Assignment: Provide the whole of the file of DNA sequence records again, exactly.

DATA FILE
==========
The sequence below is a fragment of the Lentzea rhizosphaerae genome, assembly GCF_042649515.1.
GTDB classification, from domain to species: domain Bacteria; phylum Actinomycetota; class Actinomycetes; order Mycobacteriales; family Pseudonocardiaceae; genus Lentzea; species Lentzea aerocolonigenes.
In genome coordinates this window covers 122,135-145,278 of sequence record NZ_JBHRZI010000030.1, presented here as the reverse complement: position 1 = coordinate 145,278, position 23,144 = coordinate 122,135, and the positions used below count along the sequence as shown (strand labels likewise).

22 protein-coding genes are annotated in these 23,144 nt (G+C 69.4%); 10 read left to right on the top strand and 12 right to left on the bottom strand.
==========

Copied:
The sequence below is a fragment of the Lentzea rhizosphaerae genome, assembly GCF_042649515.1.
GTDB classification, from domain to species: domain Bacteria; phylum Actinomycetota; class Actinomycetes; order Mycobacteriales; family Pseudonocardiaceae; genus Lentzea; species Lentzea aerocolonigenes.
In genome coordinates this window covers 122,135-145,278 of sequence record NZ_JBHRZI010000030.1, presented here as the reverse complement: position 1 = coordinate 145,278, position 23,144 = coordinate 122,135, and the positions used below count along the sequence as shown (strand labels likewise).

22 protein-coding genes are annotated in these 23,144 nt (G+C 69.4%); 10 read left to right on the top strand and 12 right to left on the bottom strand.